Parallel compression using the Andrew Scheps “rear bus” technique is powerful. As Scheps put it, “It’s like the song starts to mix itself.” In addition to that, the push and pull of the individual tracks adds excitement when done well.
Last night I discovered a REALLY EASY way to set up this technique in Reaper.
Normally you would send all your instruments and vocals (except bass & drums) to an aux compressor the way you would set up a reverb aux. Then you squash this rear bus with a dual mono LR dual compressor and mix it back in starting at -6dB plus or minus to taste.
Reaper has track folders, though, and track folders function as busses. I recommend setting up your folders to ‘indent’ if they aren’t set up that way already. This gives you a structural view at a glance of how your submixes are routed. You can have folders in folders, and you instantly see the hierarchy. (Once you experience this structure you’ll never go back to old school routing where all submixes are on the same level.)
So in Reaper, you’d make a “rear bus” track and then drag all your instruments and vocals into it. (Not bass or drums.)
On this “rear bus” folder I used Scheps Omni Channel for its “duo” compression and simple mix knob. With the rear bus technique you want a dual-mono compressor so things panned to one side don’t trigger the other.
With the compression slammed, then I just tune the “mix” knob until the balance is right… Then I adjusted the attack & release on the compressor until the feel was right.
Suddenly my mix was tight and energetic thanks to the rear bus compression… but that’s not all:
To really bring it all together I used Waves NLS. Once you know NLS well, it’s easy to use. With a single hotkey I applied NLS Channel to every selected track and it automatically increments the channel preset. (So track 1 is preset 1, track 2 is preset 2, etc. This is critical for NLS to do its thing.)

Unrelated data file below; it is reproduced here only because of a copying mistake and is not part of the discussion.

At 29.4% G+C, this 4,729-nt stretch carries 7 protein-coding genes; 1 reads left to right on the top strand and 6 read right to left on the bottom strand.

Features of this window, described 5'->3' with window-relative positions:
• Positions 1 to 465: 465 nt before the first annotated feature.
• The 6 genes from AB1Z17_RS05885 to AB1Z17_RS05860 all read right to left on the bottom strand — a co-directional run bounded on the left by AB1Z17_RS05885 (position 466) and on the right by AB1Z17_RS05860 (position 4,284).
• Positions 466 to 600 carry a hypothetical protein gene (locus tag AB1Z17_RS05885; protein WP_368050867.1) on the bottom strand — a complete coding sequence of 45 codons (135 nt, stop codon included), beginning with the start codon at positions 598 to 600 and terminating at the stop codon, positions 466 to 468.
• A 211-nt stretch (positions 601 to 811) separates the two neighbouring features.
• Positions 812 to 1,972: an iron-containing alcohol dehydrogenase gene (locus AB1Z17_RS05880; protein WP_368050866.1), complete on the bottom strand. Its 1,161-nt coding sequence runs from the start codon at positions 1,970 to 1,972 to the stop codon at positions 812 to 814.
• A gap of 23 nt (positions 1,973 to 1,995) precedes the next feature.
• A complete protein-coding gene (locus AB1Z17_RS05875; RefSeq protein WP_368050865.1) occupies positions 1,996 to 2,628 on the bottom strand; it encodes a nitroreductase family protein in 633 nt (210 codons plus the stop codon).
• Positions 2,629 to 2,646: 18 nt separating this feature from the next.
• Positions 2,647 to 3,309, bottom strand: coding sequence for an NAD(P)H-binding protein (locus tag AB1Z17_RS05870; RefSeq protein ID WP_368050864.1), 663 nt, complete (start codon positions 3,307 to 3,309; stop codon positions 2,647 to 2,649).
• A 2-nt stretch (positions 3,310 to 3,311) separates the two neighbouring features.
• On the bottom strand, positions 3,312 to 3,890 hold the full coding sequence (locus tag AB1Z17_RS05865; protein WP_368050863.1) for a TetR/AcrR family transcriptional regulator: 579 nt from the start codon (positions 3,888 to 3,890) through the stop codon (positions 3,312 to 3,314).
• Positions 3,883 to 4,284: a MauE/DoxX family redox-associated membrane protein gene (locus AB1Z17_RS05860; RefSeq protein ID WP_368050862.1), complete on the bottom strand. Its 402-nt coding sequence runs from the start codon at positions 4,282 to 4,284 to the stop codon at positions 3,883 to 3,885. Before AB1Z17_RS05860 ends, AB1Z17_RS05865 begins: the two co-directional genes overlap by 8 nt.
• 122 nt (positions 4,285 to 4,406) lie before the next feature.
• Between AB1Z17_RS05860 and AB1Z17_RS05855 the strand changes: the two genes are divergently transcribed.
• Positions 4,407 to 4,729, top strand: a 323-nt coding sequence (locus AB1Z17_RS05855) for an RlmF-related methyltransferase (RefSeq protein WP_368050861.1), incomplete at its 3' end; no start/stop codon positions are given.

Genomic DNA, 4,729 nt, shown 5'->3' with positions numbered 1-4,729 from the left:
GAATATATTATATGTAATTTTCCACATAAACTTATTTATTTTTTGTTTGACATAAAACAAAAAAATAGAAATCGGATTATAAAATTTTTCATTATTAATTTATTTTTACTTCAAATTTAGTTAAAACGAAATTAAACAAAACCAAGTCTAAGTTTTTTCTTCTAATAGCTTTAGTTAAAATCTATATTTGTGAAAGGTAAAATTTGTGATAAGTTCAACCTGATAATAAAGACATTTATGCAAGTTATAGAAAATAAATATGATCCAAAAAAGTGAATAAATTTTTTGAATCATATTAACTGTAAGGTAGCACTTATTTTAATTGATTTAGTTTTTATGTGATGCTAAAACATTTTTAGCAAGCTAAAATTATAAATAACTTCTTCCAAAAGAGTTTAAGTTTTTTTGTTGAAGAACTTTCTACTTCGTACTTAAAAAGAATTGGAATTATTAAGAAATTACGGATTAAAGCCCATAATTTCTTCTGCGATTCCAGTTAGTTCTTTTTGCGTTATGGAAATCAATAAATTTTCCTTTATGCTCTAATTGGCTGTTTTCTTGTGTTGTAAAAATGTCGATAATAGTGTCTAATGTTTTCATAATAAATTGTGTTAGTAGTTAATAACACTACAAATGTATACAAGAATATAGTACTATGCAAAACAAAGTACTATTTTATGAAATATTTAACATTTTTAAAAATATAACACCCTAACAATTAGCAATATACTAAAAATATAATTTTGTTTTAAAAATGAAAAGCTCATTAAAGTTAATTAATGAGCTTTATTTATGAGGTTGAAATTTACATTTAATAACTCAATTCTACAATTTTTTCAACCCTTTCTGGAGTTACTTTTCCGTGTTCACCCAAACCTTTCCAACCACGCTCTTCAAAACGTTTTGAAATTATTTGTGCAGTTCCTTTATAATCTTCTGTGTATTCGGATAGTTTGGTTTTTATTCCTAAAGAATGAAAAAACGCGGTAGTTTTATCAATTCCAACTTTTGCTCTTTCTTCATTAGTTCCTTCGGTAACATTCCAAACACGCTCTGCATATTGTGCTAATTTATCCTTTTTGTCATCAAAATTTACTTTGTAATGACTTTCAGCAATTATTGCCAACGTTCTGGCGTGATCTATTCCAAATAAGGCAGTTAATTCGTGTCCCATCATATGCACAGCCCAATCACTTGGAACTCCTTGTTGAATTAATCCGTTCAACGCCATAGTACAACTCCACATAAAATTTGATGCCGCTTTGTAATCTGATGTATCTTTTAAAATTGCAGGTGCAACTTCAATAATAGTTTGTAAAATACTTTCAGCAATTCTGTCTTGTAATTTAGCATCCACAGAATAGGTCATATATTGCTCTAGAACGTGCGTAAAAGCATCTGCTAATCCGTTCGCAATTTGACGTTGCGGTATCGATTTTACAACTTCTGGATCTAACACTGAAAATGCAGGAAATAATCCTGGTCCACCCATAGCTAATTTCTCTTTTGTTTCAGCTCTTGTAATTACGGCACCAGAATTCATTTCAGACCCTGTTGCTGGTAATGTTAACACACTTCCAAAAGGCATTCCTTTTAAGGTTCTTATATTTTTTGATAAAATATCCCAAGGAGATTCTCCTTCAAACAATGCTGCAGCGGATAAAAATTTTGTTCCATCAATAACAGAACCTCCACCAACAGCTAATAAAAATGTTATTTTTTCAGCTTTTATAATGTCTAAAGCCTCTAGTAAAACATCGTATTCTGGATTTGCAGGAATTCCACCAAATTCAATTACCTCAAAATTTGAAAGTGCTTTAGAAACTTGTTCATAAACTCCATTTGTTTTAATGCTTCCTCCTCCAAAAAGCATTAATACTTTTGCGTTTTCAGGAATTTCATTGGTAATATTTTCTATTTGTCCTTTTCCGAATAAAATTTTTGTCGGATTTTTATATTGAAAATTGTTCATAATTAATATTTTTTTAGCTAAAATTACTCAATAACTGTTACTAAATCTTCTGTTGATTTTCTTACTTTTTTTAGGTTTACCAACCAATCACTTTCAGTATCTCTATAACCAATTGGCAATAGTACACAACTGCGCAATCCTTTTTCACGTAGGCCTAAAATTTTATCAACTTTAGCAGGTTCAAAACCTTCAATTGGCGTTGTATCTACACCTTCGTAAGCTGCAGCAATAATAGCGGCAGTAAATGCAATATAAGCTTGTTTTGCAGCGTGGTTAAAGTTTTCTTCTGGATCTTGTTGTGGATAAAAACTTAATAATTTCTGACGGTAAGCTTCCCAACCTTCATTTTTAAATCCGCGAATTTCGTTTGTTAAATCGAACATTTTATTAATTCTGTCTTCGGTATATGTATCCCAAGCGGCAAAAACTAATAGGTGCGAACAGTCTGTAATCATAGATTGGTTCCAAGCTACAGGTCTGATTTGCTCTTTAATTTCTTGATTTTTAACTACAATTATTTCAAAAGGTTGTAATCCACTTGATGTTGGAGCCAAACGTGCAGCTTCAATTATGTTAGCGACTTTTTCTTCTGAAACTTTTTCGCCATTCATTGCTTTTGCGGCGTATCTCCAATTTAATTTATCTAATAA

You may notice that everything defaults to Group 1 in NLS. This lets you quickly control ALL the NLS channels at once. Add the NLS Bus plugin to your master bus and from there you can choose the console and adjust level & saturation until it sounds amazing.
With NLS you get all the benefits of individual channel variation based on the real channels of any of three modeled consoles (SSL, EMI, Neve.)
You can get really complex with NLS, but it’s FAST if you use it the way I just described.
This combination of Scheps’s rear bus parallel compression technique plus Waves NLS is incredible. You get a thick, tight, energetic mix with added interest from the individual channel variation in NLS.
PS #1: I’m going to try RS124 for the rear bus compression next. It’s a coloring compressor that offers dual channel mono (duo) and a mix knob so it should be great for this.
PS #2: On your master bus – follow NLS Bus with Abbey Road TG Mastering Chain and L1+ Ultramaximizer anniversary edition as a TruePeak limiter. All this together will add up to make your song sound “like a record” if your song is good and recorded well to begin with, and you get the settings right.
PS #3: For added fun with your Waves plugins, use Waves J37 on your individual tracks and then Kramer Master Tape on your master bus. Keep the settings minimal because this is going to add additional coloration to what NLS is doing… This kind of stuff can really add a subtle magic that makes your song “gel together.”